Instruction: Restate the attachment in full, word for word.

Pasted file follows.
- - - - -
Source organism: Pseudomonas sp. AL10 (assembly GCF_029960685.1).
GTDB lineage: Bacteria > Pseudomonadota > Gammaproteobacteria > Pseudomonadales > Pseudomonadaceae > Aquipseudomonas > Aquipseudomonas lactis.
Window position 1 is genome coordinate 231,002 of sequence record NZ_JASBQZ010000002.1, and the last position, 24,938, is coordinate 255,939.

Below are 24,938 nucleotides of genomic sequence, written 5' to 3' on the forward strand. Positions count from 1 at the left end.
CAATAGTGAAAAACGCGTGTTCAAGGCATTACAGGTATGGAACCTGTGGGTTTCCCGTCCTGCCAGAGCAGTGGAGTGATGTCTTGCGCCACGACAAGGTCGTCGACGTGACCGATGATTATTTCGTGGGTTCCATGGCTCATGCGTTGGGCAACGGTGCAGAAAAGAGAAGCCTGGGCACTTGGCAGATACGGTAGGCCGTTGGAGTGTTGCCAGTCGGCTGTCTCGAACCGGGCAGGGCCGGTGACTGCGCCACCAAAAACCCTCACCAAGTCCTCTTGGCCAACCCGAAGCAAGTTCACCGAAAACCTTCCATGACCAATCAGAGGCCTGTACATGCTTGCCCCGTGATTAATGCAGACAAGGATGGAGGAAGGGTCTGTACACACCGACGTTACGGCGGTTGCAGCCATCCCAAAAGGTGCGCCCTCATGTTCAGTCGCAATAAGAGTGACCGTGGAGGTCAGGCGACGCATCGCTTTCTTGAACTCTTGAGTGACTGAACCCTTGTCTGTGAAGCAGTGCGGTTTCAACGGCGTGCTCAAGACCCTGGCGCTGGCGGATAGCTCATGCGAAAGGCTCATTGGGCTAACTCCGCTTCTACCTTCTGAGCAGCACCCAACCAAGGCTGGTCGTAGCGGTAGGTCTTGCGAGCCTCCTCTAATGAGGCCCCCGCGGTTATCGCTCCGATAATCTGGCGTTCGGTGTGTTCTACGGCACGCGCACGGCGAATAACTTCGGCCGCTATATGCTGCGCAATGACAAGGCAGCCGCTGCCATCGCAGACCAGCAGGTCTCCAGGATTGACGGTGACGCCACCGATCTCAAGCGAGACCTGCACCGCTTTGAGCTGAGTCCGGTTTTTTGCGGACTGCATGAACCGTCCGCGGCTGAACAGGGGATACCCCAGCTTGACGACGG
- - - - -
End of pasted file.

Source organism: Pseudomonas sp. AL10 (assembly GCF_029960685.1).
GTDB lineage: Bacteria > Pseudomonadota > Gammaproteobacteria > Pseudomonadales > Pseudomonadaceae > Aquipseudomonas > Aquipseudomonas lactis.
Window position 1 is genome coordinate 231,002 of sequence record NZ_JASBQZ010000002.1, and the last position, 24,938, is coordinate 255,939.

Below are 24,938 nucleotides of genomic sequence, written 5' to 3' on the forward strand. Positions count from 1 at the left end.
CAATAGTGAAAAACGCGTGTTCAAGGCATTACAGGTATGGAACCTGTGGGTTTCCCGTCCTGCCAGAGCAGTGGAGTGATGTCTTGCGCCACGACAAGGTCGTCGACGTGACCGATGATTATTTCGTGGGTTCCATGGCTCATGCGTTGGGCAACGGTGCAGAAAAGAGAAGCCTGGGCACTTGGCAGATACGGTAGGCCGTTGGAGTGTTGCCAGTCGGCTGTCTCGAACCGGGCAGGGCCGGTGACTGCGCCACCAAAAACCCTCACCAAGTCCTCTTGGCCAACCCGAAGCAAGTTCACCGAAAACCTTCCATGACCAATCAGAGGCCTGTACATGCTTGCCCCGTGATTAATGCAGACAAGGATGGAGGAAGGGTCTGTACACACCGACGTTACGGCGGTTGCAGCCATCCCAAAAGGTGCGCCCTCATGTTCAGTCGCAATAAGAGTGACCGTGGAGGTCAGGCGACGCATCGCTTTCTTGAACTCTTGAGTGACTGAACCCTTGTCTGTGAAGCAGTGCGGTTTCAACGGCGTGCTCAAGACCCTGGCGCTGGCGGATAGCTCATGCGAAAGGCTCATTGGGCTAACTCCGCTTCTACCTTCTGAGCAGCACCCAACCAAGGCTGGTCGTAGCGGTAGGTCTTGCGAGCCTCCTCTAATGAGGCCCCCGCGGTTATCGCTCCGATAATCTGGCGTTCGGTGTGTTCTACGGCACGCGCACGGCGAATAACTTCGGCCGCTATATGCTGCGCAATGACAAGGCAGCCGCTGCCATCGCAGACCAGCAGGTCTCCAGGATTGACGGTGACGCCACCGATCTCAAGCGAGACCTGCACCGCTTTGAGCTGAGTCCGGTTTTTTGCGGACTGCATGAACCGTCCGCGGCTGAACAGGGGATACCCCAGCTTGACGACGG